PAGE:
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Old Man Mountain makes racks for bikes without eyelets. They clamp onto the seat stays and are VERY strong.

http://www.oldmanmountain.com/

I recommend the Sherpa.
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Old 06-13-11, 04:45 PM   #10
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Portland Design Works just came out with a front basket that mounts only onto the handlebars and comes with a waterproof bag. The basket's recommended weight limit is 12 pounds (which is significantly less than a frame-mounted rack/basket) but it might work, depending on your shopping habits.
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Old 06-13-11, 07:04 PM   #11
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Old Man Mountain makes racks for bikes without eyelets. They clamp onto the seat stays and are VERY strong.

http://www.oldmanmountain.com/

I recommend the Sherpa.
that's expensive. would be worth it if it was less than $50.
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Old 06-13-11, 07:05 PM   #12
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I do. My Seagull messenger bag holds alot. But sometimes I might make two trips for a lighter load. I don't live too far away from the grocery.
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Old 06-13-11, 07:21 PM   #13
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not on a SSFG but i've gotten groceries without a bike rack.. just use my backpack. couldn't hold a lot though, and i had to open a few boxed items and ditch the wasteful packaging to make everything fit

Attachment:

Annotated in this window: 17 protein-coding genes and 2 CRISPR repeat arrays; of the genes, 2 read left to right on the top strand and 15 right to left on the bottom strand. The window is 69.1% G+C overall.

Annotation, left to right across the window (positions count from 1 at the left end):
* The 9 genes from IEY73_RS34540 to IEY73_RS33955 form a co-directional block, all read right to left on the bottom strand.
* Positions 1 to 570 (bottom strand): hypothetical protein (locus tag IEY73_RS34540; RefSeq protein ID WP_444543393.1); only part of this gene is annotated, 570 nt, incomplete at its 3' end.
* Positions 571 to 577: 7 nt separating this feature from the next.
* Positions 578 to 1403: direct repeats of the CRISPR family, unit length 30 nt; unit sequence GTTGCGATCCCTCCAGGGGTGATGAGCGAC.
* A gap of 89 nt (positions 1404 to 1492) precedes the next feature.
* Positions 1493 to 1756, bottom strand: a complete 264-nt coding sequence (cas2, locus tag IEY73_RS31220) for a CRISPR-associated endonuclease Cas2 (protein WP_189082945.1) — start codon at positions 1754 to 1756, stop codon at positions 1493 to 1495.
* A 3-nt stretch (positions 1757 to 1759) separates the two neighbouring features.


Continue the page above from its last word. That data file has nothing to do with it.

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Old 06-13-11, 07:23 PM   #14
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?
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Old 06-13-11, 08:10 PM   #15
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Between my messenger bag, timbuk2 tandem panniers, and a PDW payload rack, I can bring home a pretty substantial grocery haul without much trouble.
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Old 06-13-11, 08:21 PM   #16
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The only thing I have issues bringing home are the giant diet green teas I'm addicted to. Everything else in the backpack. I don't make making a few 'mini trips' on the bike over the course of a week vs one big trip in the vehicle

I use a backpack~
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Old 06-13-11, 08:21 PM   #17